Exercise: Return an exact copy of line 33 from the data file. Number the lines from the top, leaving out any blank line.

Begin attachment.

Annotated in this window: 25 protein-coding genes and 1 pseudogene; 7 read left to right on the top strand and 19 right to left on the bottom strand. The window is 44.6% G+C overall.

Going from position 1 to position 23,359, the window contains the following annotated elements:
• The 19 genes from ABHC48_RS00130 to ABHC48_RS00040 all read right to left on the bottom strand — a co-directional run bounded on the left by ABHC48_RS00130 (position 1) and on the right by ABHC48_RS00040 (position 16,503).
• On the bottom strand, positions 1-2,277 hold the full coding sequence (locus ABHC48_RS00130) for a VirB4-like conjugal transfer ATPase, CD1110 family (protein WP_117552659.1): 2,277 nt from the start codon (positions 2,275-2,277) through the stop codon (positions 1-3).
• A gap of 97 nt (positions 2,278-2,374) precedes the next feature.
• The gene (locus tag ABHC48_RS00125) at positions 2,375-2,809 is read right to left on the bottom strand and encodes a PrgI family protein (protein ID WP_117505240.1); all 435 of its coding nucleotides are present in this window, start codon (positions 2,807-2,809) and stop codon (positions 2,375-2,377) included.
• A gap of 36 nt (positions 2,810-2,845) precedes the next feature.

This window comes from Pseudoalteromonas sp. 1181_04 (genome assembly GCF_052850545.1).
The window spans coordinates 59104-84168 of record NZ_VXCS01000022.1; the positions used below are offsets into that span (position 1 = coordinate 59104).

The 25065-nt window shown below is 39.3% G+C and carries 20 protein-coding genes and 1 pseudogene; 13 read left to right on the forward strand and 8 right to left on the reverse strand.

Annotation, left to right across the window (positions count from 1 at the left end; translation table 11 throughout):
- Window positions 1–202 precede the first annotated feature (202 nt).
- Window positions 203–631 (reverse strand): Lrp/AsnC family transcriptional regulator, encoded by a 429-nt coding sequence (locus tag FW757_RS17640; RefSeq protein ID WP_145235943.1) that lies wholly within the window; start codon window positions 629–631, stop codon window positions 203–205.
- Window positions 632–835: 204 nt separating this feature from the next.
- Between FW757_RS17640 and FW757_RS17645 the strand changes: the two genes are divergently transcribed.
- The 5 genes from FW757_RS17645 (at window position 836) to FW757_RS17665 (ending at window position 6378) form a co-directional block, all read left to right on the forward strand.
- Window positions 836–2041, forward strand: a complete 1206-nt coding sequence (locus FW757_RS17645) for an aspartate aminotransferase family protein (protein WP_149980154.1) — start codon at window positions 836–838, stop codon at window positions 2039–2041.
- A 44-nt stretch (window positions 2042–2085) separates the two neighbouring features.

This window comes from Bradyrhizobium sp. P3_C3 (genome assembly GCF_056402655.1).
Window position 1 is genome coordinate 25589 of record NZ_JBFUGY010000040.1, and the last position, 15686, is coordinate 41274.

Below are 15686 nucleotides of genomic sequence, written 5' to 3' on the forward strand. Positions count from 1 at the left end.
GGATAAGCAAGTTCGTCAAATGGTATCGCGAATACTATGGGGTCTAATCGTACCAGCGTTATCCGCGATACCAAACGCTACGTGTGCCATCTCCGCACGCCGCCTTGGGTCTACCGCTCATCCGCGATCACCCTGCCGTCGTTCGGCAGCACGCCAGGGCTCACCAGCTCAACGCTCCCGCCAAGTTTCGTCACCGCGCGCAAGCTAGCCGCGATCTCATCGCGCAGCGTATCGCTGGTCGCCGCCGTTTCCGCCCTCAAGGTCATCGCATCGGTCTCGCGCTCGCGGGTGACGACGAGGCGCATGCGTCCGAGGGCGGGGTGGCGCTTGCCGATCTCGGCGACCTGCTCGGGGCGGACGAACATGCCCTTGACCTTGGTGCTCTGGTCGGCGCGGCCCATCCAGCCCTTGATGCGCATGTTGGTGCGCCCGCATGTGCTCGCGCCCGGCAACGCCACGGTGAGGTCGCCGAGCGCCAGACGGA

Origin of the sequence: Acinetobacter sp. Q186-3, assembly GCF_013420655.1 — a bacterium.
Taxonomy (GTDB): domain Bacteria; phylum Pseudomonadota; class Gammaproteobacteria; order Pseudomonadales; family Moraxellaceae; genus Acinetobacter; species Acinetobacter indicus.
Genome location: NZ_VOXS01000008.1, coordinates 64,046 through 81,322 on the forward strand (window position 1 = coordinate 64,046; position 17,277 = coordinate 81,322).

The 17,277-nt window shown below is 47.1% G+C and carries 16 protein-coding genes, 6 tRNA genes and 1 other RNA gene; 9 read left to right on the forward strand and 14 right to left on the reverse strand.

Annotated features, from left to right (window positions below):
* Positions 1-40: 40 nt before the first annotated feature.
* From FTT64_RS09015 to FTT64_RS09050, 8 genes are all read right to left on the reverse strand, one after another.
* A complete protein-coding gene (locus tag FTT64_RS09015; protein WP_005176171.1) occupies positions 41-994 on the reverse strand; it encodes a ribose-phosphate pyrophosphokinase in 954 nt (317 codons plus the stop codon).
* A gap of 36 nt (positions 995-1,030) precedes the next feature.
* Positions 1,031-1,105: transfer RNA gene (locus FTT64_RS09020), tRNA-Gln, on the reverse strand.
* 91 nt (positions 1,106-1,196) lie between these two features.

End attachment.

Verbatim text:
* 91 nt (positions 1,106-1,196) lie between these two features.